Most of the white staff came from other government agencies. Johnston wrote that since salaries were relatively high, the WRA attracted "people who were well qualified for the respective jobs." The average number of WRA staff was about 150 in 1943. The white staff who lived at Rohwer lived in an administrative housing area north of the inmate section, between the motor pool and the hospital. This area was dubbed Block 48. Married couples and those with children lived in one, two and three-bedroom units, while men lived in in dormitories. Older unmarried women lived in apartments in Block 42, in the inmate area; younger women lived in dormitories in Block 48. Some workers lived in neighboring towns and drove in daily. About half were single or lived on site away from their families. Children of the staff who lived on site went to school with inmate children. Other than occasional short-term laborers (for instance, to help unload trains), there is no mention of African American staff at Rohwer. 
Other key staff at Rohwer:
C. B. Price, director of community activities until May 1943; succeeded by Nat R. Griswold, who held the position until the camp's closing. 
J. A. Trice, superintendent of education; formerly the school superintendent of Springdale, Arkansas. After Trice joined the armed forces, he was succeeded by Amon Thompson, who had held the same position at Jerome and had transferred over when Jerome closed. 
William M. Beasley, high school principal; had worked for sixteen years at Little Rock schools. 
Jack Steel Curtis, project attorney. Born in 1912 in Hartville, Missouri, and a graduate of Missouri Law School; had been in private practice in Springfield, Illinois, prior to joining WRA. Joined the navy in June 1944 and was succeeded by L. S. Forrest.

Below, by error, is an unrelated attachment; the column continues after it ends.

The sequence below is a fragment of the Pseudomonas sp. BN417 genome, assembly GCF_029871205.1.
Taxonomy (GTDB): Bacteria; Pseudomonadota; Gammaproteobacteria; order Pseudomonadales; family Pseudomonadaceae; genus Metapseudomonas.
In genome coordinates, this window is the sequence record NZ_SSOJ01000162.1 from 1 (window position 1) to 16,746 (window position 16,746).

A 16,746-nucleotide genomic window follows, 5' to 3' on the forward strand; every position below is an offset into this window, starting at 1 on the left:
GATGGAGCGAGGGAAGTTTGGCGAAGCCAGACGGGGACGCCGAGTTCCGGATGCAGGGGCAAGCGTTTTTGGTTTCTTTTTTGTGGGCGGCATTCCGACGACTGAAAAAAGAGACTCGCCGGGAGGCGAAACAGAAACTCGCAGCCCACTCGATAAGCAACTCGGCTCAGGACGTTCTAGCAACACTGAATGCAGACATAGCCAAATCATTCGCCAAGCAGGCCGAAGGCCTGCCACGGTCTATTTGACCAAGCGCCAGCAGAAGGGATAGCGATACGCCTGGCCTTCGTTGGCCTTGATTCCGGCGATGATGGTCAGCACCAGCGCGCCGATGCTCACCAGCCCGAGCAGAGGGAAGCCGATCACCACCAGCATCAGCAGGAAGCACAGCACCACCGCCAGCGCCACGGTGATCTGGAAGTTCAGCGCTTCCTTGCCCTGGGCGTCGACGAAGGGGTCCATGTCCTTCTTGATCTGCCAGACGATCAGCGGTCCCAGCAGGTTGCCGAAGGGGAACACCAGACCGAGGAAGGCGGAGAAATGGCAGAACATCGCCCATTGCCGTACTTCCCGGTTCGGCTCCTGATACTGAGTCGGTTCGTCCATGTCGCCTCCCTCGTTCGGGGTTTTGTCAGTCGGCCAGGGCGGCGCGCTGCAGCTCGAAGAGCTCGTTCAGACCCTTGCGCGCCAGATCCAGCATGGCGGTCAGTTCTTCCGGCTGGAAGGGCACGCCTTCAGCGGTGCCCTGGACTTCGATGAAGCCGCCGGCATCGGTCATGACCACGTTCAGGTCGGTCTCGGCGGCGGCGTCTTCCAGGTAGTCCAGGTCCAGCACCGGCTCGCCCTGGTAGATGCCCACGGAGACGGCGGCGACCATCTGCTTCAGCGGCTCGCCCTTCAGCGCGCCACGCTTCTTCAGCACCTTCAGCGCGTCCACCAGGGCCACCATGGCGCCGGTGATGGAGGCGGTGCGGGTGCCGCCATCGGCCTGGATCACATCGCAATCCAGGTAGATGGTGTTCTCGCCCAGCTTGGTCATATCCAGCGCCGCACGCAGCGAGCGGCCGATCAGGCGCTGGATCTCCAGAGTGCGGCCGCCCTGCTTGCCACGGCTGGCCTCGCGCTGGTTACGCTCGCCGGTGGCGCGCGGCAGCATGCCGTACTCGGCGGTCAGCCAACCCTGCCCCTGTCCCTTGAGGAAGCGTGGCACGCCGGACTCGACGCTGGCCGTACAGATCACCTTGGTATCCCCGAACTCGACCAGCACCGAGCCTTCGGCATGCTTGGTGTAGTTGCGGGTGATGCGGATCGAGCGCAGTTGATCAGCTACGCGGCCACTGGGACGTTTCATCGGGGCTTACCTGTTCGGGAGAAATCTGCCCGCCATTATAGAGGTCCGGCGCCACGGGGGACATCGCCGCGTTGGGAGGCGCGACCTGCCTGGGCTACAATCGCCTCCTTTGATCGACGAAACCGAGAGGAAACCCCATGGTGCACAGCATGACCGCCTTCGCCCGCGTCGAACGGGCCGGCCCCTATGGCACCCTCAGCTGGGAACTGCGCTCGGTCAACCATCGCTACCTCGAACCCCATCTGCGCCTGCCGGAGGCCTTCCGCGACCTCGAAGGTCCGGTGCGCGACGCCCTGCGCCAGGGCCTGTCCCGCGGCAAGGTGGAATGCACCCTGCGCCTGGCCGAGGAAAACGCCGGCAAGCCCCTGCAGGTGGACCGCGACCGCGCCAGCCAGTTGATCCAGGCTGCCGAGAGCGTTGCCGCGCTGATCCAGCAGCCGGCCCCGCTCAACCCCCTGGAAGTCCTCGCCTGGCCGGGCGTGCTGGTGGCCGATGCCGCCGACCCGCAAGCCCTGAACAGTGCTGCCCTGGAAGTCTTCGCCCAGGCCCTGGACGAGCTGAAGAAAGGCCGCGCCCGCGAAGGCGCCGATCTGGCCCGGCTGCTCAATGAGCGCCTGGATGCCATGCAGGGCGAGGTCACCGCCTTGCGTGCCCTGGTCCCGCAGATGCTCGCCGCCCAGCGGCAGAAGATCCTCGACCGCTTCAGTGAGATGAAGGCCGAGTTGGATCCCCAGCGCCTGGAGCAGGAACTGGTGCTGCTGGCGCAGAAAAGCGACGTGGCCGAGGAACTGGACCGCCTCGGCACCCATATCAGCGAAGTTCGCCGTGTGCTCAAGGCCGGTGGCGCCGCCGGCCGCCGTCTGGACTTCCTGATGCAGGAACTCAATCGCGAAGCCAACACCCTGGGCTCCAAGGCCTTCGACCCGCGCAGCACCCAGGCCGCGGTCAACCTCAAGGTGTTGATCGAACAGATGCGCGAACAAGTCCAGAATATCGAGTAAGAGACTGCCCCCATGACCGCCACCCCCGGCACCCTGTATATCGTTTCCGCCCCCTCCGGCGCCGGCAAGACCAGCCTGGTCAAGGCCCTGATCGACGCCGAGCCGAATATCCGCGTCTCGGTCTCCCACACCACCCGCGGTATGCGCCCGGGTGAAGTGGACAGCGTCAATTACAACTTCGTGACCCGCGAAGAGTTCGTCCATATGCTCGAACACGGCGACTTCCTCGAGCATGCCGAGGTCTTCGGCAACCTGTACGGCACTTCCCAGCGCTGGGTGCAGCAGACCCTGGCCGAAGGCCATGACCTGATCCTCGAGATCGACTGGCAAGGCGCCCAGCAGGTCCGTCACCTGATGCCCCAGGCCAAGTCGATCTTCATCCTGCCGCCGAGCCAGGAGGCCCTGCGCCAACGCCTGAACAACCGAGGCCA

James R. Rhyne, head of engineering and public works, formerly director of the Arkansas Highway Department. 
Austin Smith, Jr., reports officer. 
Charles Wisdom, community analyst. Born in Arkansas—though he had lived there for only a short time—Wisdom did graduate work in anthropology at the University of Chicago, but never finished his Ph.D and did fieldwork in Guatemala and with Native Americans. He had been with the Census Bureau in Arizona prior to joining the WRA. 
The 334th Military Police Company handled external security at Rohwer. In 1942, they included some 140 men who guarded the gate, patrolled the camp perimeter on bicycles, and manned the guard towers. As it became apparent that the security needs were minimal, their ranks dwindled. By the spring of 1943, there were about seventy, and after the opening of the West Coast at the beginning of 1945, there were less than ten. There were withdrawn completely in September 1945. Most of the men were non-Southerners, and some were recuperating from injuries suffered from overseas duty. Various accounts suggest that they were largely friendly to inmates, and they assembled a softball team that played against inmate teams. 
As at most other WRA camps, there was a limited amount of "self-government" in the form of an elected Community Council (CC) that included one member from each of the thirty-three residential blocks. Camp administrators arranged election of a Temporary Community Council (TCC) soon after the inmates arrived, and the group first met on November 18, 1942. Due a decision made at the national WRA level, office holders could only be U.S. citizens, which limited the group's legitimacy in the eyes of much of the inmate population. To address this, TCC members appointed one Issei from each block to a Board of Non-Citizen Representatives to act in an advisory capacity. According to the Community Analyst Charles Wisdom, the TCC "accomplished little beyond preparing a Constitution" due to fear of Issei censure.